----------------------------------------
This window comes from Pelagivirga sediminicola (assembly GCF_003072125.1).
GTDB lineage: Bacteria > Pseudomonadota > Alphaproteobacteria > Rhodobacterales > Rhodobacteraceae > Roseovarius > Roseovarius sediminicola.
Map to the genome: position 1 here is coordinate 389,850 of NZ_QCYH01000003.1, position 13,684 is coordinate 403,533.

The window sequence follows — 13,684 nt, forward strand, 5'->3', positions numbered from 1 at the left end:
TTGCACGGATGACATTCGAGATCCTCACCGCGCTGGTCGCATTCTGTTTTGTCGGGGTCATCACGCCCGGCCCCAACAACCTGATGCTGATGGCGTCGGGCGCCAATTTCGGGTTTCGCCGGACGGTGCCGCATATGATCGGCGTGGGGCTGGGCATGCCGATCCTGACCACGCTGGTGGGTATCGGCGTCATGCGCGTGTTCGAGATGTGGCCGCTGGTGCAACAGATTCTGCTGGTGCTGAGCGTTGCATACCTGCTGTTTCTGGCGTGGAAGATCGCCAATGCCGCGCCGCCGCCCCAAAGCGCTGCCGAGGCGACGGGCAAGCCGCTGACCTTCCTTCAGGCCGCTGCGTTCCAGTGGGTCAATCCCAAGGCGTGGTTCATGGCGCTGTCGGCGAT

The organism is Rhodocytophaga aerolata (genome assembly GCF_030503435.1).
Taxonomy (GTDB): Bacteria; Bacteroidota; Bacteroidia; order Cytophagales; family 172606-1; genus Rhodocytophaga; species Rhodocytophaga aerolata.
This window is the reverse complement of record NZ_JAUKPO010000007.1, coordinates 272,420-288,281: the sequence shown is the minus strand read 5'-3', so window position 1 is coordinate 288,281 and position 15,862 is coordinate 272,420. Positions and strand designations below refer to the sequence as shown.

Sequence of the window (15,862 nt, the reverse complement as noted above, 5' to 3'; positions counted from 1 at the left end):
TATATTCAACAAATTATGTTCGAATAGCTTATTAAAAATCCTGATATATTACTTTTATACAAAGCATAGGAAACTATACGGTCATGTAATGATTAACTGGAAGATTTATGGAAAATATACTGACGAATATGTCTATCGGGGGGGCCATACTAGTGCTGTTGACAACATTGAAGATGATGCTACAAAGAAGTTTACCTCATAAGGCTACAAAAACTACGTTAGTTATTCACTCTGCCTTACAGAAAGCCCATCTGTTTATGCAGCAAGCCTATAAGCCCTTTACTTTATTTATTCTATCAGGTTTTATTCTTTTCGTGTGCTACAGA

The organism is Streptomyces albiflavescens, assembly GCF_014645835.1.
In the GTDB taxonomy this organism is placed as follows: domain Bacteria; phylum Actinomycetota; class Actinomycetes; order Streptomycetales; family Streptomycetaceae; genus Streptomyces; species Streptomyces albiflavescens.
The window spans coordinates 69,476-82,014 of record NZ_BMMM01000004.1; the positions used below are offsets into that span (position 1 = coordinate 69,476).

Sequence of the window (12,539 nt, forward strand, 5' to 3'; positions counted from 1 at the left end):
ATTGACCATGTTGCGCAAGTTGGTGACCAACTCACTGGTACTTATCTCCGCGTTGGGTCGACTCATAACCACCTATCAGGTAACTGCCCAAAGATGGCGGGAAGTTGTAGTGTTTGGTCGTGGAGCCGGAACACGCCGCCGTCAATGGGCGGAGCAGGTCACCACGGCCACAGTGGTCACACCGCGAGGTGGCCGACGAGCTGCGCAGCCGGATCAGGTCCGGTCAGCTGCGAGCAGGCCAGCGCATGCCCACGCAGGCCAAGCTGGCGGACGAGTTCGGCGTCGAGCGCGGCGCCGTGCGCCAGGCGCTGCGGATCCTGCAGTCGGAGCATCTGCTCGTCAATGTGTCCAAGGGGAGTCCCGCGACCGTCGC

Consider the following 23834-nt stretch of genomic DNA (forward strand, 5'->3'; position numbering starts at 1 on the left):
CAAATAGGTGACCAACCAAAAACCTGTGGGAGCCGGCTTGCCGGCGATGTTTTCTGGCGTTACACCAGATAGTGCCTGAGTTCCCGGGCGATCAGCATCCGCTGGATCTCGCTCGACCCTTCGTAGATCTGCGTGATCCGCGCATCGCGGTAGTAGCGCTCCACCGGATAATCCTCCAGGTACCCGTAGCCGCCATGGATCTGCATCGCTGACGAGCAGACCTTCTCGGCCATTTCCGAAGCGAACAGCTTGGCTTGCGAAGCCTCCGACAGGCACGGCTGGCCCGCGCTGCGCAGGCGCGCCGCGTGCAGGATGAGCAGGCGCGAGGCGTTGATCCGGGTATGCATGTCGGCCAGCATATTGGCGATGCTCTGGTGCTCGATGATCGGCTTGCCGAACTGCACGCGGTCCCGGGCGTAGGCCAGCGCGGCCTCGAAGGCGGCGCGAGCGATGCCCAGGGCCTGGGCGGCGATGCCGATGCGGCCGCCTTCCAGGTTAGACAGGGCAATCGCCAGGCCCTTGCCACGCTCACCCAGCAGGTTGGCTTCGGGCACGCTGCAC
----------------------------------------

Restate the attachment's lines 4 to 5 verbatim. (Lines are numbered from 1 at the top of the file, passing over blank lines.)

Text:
The window sequence follows — 13,684 nt, forward strand, 5'->3', positions numbered from 1 at the left end:
TTGCACGGATGACATTCGAGATCCTCACCGCGCTGGTCGCATTCTGTTTTGTCGGGGTCATCACGCCCGGCCCCAACAACCTGATGCTGATGGCGTCGGGCGCCAATTTCGGGTTTCGCCGGACGGTGCCGCATATGATCGGCGTGGGGCTGGGCATGCCGATCCTGACCACGCTGGTGGGTATCGGCGTCATGCGCGTGTTCGAGATGTGGCCGCTGGTGCAACAGATTCTGCTGGTGCTGAGCGTTGCATACCTGCTGTTTCTGGCGTGGAAGATCGCCAATGCCGCGCCGCCGCCCCAAAGCGCTGCCGAGGCGACGGGCAAGCCGCTGACCTTCCTTCAGGCCGCTGCGTTCCAGTGGGTCAATCCCAAGGCGTGGTTCATGGCGCTGTCGGCGAT